The Steglich Esterification is a mild reaction, which allows the conversion of sterically demanding and acid labile substrates. It's one of the convenient methods for the formation of tert-butyl esters because t-BuOH tends to form carbocations and isobutene after a subsequent elimination under the conditions employed in the Fischer Esterification.
Mechanism of the Steglich Esterification
DCC (dicyclohexylcarbodiimide) and the carboxylic acid are able to form an O-acylisourea intermediate, which offers reactivity similar to the corresponding carboxylic acid anhydride:
The alcohol may now add to the activated carboxylic acid to form the stable dicyclohexylurea (DHU) and the ester:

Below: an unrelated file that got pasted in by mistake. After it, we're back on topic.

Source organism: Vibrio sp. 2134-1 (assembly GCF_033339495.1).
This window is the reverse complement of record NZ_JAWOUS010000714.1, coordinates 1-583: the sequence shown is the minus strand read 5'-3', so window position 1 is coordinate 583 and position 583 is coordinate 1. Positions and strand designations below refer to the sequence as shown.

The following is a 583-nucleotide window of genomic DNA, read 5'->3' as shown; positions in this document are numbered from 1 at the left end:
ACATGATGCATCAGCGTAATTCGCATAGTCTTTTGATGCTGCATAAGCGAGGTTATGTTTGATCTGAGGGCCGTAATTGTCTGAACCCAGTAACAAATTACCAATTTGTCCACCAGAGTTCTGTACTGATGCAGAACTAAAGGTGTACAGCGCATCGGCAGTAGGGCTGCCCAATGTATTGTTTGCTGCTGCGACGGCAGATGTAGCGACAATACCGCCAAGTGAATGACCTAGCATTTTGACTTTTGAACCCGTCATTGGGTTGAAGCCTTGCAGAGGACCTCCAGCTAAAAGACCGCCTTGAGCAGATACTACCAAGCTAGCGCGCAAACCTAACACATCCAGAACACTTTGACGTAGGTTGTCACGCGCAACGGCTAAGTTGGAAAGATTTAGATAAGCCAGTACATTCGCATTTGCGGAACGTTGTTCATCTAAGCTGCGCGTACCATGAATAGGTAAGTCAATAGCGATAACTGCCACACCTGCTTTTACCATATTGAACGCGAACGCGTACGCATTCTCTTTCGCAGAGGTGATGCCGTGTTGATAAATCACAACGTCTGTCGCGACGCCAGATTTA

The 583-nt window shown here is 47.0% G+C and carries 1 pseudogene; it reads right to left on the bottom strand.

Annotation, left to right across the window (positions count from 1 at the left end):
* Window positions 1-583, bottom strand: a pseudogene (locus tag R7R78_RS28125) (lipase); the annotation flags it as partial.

In practice, the reaction with carboxylic acids, DCC and amines leads to amides without problems, while the addition of approximately 5 mol-% DMAP is crucial for the efficient formation of esters.
N-Acylureas, which may be quantitatively isolated in the absence of any nucleophile, are the side products of an acyl migration that takes place slowly. Strong nucleophiles such as amines react readily with the O-acylisourea and therefore need no additives:
A common explanation of the DMAP acceleration suggests that DMAP, as a stronger nucleophile than the alcohol, reacts with the O-acylisourea leading to a reactive amide ("active ester"). This intermediate cannot form intramolecular side products but reacts rapidly with alcohols. DMAP acts as an acyl transfer reagent in this way, and subsequent reaction with the alcohol gives the ester.